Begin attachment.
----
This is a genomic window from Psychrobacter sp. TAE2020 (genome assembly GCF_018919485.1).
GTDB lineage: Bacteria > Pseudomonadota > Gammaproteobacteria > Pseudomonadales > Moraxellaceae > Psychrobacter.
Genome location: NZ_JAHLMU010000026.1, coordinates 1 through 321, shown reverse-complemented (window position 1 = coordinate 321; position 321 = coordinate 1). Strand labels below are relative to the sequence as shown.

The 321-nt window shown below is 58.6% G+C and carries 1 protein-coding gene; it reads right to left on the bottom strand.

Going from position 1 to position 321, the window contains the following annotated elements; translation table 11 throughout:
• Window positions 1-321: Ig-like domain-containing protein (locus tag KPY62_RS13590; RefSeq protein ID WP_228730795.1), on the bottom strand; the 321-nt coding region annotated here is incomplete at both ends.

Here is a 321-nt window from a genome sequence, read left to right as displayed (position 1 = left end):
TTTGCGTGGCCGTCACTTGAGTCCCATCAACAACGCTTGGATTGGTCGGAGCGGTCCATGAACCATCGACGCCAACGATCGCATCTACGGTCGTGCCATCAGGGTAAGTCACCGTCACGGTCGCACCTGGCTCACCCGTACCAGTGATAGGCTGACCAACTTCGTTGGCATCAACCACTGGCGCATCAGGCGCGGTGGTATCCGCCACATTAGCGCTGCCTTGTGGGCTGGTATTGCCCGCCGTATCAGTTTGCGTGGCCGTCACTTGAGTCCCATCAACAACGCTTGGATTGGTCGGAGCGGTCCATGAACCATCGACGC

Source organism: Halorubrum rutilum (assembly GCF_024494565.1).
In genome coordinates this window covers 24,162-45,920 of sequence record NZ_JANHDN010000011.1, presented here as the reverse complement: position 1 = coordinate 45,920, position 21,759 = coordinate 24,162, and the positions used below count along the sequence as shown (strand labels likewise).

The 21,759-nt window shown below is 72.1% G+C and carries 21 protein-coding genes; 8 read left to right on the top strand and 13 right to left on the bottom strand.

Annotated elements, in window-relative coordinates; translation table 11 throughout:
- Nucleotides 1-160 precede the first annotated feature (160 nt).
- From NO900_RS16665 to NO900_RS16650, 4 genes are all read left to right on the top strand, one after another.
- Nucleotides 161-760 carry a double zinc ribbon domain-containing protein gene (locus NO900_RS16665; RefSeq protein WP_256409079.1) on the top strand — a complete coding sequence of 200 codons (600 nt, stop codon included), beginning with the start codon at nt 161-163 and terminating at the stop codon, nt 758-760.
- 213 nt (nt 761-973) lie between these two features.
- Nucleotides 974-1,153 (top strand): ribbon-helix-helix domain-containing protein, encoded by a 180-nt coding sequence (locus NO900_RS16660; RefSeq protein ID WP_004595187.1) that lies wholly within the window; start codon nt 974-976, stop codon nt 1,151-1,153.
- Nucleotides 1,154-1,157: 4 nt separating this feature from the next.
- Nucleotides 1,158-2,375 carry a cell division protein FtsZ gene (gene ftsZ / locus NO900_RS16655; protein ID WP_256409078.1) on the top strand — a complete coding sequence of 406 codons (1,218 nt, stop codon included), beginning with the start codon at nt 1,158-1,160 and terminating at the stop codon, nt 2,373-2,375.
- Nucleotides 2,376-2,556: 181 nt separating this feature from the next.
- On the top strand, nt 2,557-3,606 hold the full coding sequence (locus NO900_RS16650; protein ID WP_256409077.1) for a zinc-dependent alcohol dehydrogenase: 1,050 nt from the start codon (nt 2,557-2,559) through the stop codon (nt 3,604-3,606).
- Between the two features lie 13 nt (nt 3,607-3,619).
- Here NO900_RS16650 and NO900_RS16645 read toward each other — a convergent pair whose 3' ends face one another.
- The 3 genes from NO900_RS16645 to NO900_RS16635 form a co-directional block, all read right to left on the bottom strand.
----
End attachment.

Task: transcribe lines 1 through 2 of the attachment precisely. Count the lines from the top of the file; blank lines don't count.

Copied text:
This is a genomic window from Psychrobacter sp. TAE2020 (genome assembly GCF_018919485.1).
GTDB lineage: Bacteria > Pseudomonadota > Gammaproteobacteria > Pseudomonadales > Moraxellaceae > Psychrobacter.